Friday, May 31, 2013

May fishing was among the slowest in the history of Southern Drawl

A happy Norm Ferris shows off the first of his oversized redfish that he caught on fly rod.

May fishing might have been the worst in the history of Southern Drawl Kayak Fishing.


It was a tough month for sure.

I report this in an effort to keep things as accurate as possible. I don't think there's any benefit to exaggerating fishing reports or embellishing them to make them look good.

When the fishing's good, I will say so in my monthly reports. When it's bad, you'll get it first hand from me.

Now, this doesn't mean fishing was bad for everyone. I'm sure other anglers had decent days. I had a couple myself.

But I'm speaking overall.

The month started out well. I took fly angler Norman Ferris out on May 1. Ferris, an accomplished caster and determined angler, caught spotted seatrout, ladyfish and a pair of hefty redfish on Clouser Minnows and Dupree Spoon Flies. We fished the Buttonwood Harbor area off Sarasota Bay. Both of Ferris' redfish were 29 to 30 inches.

It wasn't the easiest day. We had to work extremely hard to succeed. We must have fished at least 10 spots before finally finding the reds. We were work our way south after spending time fishing the shallows behind White Key. When we came around the west end of Crabclaw Key, we found a lot of mullet activity on the outgoing tide. So, we anchored and began casting.

Ferris hooked up almost immediately with a 29-inch redfish. He fought the oversized redfish (maximum size limit is 27 inches) for a good while before finally getting it close enough to land.

Three casts later, he was into another oversize red. This fish might have been an inch or so larger than the first.

Redfish can be easy. They can be tough. There are days they make you look like a hero. The next you're a zero.

You'll most often find success on spinning tackle because you can make longer casts and cover more territory with a variety of lures. My favorite lures include Zara Super Spook Jrs., MirrOlure Lil Johns on light jig heads, gold Johnson Silver Minnow Spoons, D.O.A. Airheads and MirrOlure MirrOdines.

When it comes to fly fishing, anglers should consider it a good day if they hook and land one red. Anything more should be considered a bonus.

Now, that doesn't mean it's always that way. There are days when the redfish will make you think it's very easy.

My usual rig for reds when fly fishing is a 7- or 8-weight rod, full floating line and 10-foot leader. Flies of choice include DuPree Spoon Flies, Puglisi Mullet and Gibby's Duster Minnows. Clousers work well when the reds are in sand holes.

I fished southern Tampa Bay on a couple of scouting trips are did fair. I caught several nice snook and trout on topwater plugs and jigs on one trip. The next day I slammed with several decent reds, snook and trout on topwater plugs and jigs.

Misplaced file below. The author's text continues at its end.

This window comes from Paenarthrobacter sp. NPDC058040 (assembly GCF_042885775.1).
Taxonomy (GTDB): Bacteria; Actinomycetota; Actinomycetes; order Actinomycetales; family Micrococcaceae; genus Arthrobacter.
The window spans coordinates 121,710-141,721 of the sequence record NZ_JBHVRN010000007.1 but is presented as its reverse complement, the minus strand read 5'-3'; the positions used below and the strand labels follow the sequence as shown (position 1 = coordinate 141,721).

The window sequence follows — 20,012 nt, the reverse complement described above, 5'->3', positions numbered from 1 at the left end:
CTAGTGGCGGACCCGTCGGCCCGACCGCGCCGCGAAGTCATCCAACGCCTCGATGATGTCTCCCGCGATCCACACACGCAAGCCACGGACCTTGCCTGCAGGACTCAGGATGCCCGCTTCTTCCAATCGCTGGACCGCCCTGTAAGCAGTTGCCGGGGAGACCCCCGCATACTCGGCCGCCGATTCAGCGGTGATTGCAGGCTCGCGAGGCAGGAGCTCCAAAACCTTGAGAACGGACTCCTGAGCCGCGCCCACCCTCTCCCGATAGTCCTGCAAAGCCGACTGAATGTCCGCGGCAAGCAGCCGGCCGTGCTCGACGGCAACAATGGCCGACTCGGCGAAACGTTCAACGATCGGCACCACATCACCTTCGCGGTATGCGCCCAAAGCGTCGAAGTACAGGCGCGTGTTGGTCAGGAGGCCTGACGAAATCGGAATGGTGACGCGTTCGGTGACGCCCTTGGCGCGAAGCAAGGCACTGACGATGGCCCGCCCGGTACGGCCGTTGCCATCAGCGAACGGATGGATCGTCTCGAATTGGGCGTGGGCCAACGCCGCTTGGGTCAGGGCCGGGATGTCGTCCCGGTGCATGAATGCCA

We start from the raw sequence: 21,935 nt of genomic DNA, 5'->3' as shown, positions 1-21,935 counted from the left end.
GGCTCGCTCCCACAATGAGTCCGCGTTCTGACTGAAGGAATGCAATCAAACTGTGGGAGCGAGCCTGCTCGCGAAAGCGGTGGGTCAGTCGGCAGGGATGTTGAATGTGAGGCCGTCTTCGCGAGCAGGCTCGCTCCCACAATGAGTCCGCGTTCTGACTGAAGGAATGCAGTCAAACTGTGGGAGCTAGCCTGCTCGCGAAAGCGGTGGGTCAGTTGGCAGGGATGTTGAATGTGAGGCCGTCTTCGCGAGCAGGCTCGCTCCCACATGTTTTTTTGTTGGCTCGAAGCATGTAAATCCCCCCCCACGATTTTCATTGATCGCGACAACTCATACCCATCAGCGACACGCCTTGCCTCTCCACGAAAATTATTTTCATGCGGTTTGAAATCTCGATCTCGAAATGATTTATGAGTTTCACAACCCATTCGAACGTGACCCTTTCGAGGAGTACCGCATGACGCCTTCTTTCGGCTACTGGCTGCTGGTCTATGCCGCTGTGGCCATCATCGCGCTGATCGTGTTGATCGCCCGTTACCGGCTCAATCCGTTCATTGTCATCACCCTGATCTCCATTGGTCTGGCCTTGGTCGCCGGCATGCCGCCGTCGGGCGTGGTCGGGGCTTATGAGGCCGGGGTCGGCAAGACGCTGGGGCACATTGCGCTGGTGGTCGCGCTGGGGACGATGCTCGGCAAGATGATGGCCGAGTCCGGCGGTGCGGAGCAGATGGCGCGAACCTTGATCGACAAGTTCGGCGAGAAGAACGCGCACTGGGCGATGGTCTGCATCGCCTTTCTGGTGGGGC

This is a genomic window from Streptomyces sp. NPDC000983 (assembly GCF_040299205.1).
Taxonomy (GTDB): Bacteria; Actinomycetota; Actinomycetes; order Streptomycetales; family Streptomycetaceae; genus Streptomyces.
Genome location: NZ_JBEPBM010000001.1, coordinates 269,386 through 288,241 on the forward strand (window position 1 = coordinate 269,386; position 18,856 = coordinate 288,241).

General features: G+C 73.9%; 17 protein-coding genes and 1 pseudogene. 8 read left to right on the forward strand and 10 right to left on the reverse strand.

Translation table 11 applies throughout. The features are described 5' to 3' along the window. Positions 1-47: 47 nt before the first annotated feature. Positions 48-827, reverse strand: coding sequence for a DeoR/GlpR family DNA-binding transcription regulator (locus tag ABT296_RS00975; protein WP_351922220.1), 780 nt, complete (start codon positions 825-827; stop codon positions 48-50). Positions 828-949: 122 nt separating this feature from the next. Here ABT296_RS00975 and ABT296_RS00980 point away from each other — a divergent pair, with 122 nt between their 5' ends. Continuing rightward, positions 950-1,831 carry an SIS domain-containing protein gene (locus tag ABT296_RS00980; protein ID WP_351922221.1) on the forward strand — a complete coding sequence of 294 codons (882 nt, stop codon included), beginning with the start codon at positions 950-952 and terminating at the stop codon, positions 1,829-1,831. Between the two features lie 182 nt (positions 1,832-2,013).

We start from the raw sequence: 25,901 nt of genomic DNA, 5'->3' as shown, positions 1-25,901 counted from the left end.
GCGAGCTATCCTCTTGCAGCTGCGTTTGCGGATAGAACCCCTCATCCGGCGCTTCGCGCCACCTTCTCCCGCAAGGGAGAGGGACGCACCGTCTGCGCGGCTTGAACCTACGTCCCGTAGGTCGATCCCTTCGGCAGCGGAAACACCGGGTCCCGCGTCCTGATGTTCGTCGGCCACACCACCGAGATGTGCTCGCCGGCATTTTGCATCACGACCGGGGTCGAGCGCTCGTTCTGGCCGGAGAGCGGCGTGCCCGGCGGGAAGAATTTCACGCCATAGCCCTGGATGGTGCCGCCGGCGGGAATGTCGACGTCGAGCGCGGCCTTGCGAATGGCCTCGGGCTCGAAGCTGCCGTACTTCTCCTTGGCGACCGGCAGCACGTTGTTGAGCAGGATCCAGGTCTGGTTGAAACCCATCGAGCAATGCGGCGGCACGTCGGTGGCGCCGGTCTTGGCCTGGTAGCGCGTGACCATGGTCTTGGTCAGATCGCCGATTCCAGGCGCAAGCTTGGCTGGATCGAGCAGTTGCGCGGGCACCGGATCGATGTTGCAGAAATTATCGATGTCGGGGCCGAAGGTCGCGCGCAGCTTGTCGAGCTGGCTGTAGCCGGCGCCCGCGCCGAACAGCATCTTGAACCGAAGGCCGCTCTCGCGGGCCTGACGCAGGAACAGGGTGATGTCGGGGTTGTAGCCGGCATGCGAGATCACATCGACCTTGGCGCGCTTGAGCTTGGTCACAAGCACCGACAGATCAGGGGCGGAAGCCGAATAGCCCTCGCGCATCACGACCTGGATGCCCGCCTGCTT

One of the neat things about fishing southern Tampa Bay is the expanse of sand bars which offer superb sight-fishing. You'll like encounter redfish, snook, trout and sharks on the bars. Sharks were the dominate fish on the bars during May.

My brother, Bob, and his two sons, Pat and Mike, fished with me for four days at mid-month. The trip was a graduation present for Mike, who recently received his degree from The Ohio State University.

First day we fished Buttonwood Harbor and did fair. We caught a number of spotted seatrout to 22 inches and flounder to 16. Most of the fish came on D.O.A. CAL Jigs with copper crush paddle tails.

The next day we fished the deep grass off Stephens Point in Sarasota Bay. We caught 15 trout and small flounder on CAL Jigs.

Tampa Bay was slow for us. We caught a few trout and flounder. We did have at least a dozen shots at bonnethead and blacktip sharks on the sand bars, but didn't hook up.

For our final outing, we returned to Buttonwood Harbor. We caught a variety of fish, including trout to 18 inches, flounder, bluefish, jack crevalle, ladyfish and bonnethead shark.

Paul Cannon of Utah spent a day fly fishing with me. We started out in Bowles Creek, targeting snook around dock lights.  Snook were plentiful, but finicky. Cannon, an excellent caster, caught and released a 23-incher . He hooked a couple of other snook, but lost them.

We pulled the kayaks out of the water, loaded them on the trailer and drove to the west side of the bay. We launched at Buttonwood Harbor and had a tough time. Cannon caught a few trout and ladyfish. He lost a small redfish that would have given him a Slam.

We started looking for snook in the surf. First outing along Manasota Key found the going tough. We only saw a few snook. We hooked one, but lost it. We also hooked (but lost) a hefty jack crevalle.

Next day, we walked along Casey Key. We landed a 23-inch snook and got to cast at a couple of schools of large jack crevalle.

Trevor Dean of Colorado joined me for a beach snook outing and had a few shots. O verall, we saw 20 snook. He hooked two and had another eat his fly. We used Gibby's D.T. Variation and Gibby's Snook Duster.

Beach snook action should improve as the weather and water heat up. I looked for increased numbers of snook in the surf almost daily.

I have been writing a few articles for Sport Fishing Weekly. It's a new site that you might want to check out: http://sportfishingweekly.com/


Steve Gibson
Southern Drawl Kayak Fishing
www.kayakfishingsarasota.com
www.gibbysfishingblog.blogspot.com
941-284-3406



1 comment:

  1. If you are new to fishing you might consider hiring a fishing guide. They can also provide guidance on how to bait a hook and reel a fish in.

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